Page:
June 24, 2017
June 24, 2017
June 28, 2017
Division Experimentation & Lab-Oriented Studies
Engineering students often have difficulty explaining their chosen profession to non-engineering students. The motivation to finish an engineering degree and to fit within their social environment can be enhanced by doing something interesting yet useful for the community. With this in mind, mechatronics engineering students approached the Humans vs. Robots Workout Challenge lab. The instructor’s justification for the lab was the use of various pedagogical learning instruments such as project-based learning, peer learning, and increased student engagement, all in the function of learning basic robotic concepts and robot programming. This work addresses an exciting humanoid robots laboratory developed by engineering students. For this lab, three robotic kits, Robotis Premium, from Robotis, Inc. are purchased; three humanoid robots (18 Degrees of Freedom each) are assembled, and three sets of various physical exercises are created and programmed by three mechatronics engineering student teams in the Robotics course. The exercises include some of the following: push-ups (two arm or single arm), sit-ups, squats, and headstands (straight legs or splits). The number of repetitions and the choice of exercises are decided by the student teams. In addition, the Humans vs. Robots Workout Challenge is advertised on campus. A number of small wolf mascot statues are 3D printed as prizes for human winners. Then, the three student teams, in three different campus buildings conduct the challenge. A short questionnaire (How well do you understand what engineers do? How interesting is engineering? How exciting was this challenge?, etc.) is administered to the participants of the challenge. Engineering students were asked in interviews if the challenge helped them in understanding robotics concepts; if the challenge helped them perfect their programming skills; if the challenge helped them define the engineering profession better to non-engineering students, and if the challenge helped them be more engaged with the rest of the student community. This work will include a lab introduction with justifications, curricular context, description of the robotic hardware, firmware, programming environment, and the Humans vs. Robots Workout Challenge program. The results of the questionnaire and the interviews will be described and analyzed.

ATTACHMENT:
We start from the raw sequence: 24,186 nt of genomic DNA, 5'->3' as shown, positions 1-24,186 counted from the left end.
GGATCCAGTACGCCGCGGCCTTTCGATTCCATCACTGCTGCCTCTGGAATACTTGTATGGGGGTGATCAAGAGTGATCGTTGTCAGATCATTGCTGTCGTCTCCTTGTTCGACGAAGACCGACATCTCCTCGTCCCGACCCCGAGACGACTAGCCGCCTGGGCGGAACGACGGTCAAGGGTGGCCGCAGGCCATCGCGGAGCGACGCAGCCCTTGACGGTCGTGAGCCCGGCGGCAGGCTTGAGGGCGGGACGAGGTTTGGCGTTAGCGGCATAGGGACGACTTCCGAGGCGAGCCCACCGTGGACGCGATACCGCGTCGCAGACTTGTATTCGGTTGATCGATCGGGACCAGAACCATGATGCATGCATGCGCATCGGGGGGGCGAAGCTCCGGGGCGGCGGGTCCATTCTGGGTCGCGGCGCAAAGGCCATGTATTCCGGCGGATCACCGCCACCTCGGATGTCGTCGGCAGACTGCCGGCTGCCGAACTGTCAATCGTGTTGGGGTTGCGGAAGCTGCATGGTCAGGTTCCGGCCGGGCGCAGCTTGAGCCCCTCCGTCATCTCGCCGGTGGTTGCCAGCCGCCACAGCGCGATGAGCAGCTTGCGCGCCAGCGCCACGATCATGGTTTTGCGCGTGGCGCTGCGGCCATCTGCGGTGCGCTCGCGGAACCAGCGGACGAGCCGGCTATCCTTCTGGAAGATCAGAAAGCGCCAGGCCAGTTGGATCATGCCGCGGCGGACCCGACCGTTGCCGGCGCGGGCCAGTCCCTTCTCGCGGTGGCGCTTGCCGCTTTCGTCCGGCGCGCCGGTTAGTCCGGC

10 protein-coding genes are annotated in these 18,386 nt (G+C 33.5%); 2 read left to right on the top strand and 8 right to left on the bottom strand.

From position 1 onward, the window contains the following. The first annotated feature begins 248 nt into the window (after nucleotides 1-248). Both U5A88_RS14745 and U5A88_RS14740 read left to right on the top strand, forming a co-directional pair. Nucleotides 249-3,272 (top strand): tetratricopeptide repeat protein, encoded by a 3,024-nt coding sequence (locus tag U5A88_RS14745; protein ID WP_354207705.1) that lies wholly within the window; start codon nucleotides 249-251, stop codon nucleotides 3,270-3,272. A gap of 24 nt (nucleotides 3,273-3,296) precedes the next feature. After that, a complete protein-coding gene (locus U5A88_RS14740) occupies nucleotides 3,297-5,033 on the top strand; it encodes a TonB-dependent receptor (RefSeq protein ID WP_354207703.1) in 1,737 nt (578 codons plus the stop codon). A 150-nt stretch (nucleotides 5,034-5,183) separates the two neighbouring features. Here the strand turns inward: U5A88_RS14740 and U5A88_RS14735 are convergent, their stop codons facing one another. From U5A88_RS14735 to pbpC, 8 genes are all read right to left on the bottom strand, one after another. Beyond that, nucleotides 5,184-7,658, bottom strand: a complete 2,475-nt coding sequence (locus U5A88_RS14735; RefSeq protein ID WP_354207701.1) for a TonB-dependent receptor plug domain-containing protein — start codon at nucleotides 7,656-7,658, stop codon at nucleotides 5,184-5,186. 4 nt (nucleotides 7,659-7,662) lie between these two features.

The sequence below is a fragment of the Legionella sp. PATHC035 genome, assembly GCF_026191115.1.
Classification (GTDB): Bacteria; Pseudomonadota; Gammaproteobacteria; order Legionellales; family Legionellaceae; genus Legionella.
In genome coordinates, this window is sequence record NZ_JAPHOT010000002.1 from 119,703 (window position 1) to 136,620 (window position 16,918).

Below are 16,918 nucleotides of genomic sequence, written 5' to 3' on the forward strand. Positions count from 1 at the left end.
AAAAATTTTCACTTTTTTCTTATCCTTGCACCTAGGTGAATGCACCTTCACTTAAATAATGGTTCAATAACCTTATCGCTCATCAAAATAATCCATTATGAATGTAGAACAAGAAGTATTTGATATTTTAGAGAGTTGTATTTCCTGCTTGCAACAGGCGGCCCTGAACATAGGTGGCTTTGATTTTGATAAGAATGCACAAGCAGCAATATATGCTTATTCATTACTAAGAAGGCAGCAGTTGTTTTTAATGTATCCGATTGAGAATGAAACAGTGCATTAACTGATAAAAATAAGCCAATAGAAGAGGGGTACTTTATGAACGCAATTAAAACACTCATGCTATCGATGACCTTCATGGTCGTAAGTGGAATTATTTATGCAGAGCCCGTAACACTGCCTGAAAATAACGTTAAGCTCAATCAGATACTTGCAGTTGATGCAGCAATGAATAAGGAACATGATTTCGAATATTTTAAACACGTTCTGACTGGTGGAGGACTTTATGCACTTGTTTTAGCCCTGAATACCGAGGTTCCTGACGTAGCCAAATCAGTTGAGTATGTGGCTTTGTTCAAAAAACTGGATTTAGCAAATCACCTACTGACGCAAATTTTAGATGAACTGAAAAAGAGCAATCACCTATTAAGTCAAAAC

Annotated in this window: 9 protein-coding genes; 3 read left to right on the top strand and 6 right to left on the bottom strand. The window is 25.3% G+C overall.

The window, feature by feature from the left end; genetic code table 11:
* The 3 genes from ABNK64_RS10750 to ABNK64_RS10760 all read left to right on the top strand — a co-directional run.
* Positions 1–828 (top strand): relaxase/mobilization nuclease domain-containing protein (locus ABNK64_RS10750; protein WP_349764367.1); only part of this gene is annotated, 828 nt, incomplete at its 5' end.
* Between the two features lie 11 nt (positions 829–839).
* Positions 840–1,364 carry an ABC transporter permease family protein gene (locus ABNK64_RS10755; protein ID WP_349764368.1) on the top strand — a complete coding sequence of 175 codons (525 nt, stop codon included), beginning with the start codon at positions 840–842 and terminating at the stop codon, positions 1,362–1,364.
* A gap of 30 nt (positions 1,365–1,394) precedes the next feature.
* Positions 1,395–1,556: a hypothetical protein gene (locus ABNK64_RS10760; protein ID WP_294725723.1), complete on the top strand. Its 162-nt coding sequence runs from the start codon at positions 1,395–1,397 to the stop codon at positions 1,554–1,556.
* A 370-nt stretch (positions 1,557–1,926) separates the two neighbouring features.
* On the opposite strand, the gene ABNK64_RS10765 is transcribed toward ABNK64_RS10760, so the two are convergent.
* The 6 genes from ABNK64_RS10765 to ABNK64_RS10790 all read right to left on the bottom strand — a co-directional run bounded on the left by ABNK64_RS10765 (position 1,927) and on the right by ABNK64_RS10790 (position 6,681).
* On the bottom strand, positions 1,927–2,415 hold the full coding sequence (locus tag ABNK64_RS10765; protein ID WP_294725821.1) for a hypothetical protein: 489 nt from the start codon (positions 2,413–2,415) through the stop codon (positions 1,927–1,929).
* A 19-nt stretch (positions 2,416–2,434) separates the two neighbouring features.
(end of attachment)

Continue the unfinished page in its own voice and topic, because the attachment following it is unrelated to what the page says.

Jaksic, N. I., & Li, B. (2017, June), Humans vs. Robots Workout Challenge Paper presented at 2017 ASEE Annual Conference & Exposition, Columbus, Ohio. https://peer.asee.org/28453
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